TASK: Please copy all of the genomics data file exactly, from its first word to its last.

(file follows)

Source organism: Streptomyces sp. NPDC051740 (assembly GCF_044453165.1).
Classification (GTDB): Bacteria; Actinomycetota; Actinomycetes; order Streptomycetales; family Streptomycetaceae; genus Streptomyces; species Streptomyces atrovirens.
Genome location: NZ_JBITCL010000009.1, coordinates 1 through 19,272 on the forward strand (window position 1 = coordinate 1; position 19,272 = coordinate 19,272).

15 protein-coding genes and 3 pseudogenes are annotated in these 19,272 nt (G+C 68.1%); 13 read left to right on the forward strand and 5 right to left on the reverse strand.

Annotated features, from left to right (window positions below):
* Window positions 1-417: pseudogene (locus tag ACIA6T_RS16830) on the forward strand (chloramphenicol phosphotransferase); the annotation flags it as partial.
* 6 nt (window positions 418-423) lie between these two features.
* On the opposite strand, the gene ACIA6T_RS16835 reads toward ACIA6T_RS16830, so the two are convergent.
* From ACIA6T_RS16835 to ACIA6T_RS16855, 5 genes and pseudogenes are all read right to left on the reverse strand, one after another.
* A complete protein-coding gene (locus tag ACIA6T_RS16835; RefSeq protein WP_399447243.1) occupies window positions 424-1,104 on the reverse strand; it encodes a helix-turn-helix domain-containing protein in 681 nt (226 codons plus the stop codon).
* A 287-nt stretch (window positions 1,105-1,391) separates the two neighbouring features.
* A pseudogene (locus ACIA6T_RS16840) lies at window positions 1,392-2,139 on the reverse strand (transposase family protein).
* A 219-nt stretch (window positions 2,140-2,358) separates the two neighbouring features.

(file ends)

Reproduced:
Source organism: Streptomyces sp. NPDC051740 (assembly GCF_044453165.1).
Classification (GTDB): Bacteria; Actinomycetota; Actinomycetes; order Streptomycetales; family Streptomycetaceae; genus Streptomyces; species Streptomyces atrovirens.
Genome location: NZ_JBITCL010000009.1, coordinates 1 through 19,272 on the forward strand (window position 1 = coordinate 1; position 19,272 = coordinate 19,272).

15 protein-coding genes and 3 pseudogenes are annotated in these 19,272 nt (G+C 68.1%); 13 read left to right on the forward strand and 5 right to left on the reverse strand.

Annotated features, from left to right (window positions below):
* Window positions 1-417: pseudogene (locus tag ACIA6T_RS16830) on the forward strand (chloramphenicol phosphotransferase); the annotation flags it as partial.
* 6 nt (window positions 418-423) lie between these two features.
* On the opposite strand, the gene ACIA6T_RS16835 reads toward ACIA6T_RS16830, so the two are convergent.
* From ACIA6T_RS16835 to ACIA6T_RS16855, 5 genes and pseudogenes are all read right to left on the reverse strand, one after another.
* A complete protein-coding gene (locus tag ACIA6T_RS16835; RefSeq protein WP_399447243.1) occupies window positions 424-1,104 on the reverse strand; it encodes a helix-turn-helix domain-containing protein in 681 nt (226 codons plus the stop codon).
* A 287-nt stretch (window positions 1,105-1,391) separates the two neighbouring features.
* A pseudogene (locus ACIA6T_RS16840) lies at window positions 1,392-2,139 on the reverse strand (transposase family protein).
* A 219-nt stretch (window positions 2,140-2,358) separates the two neighbouring features.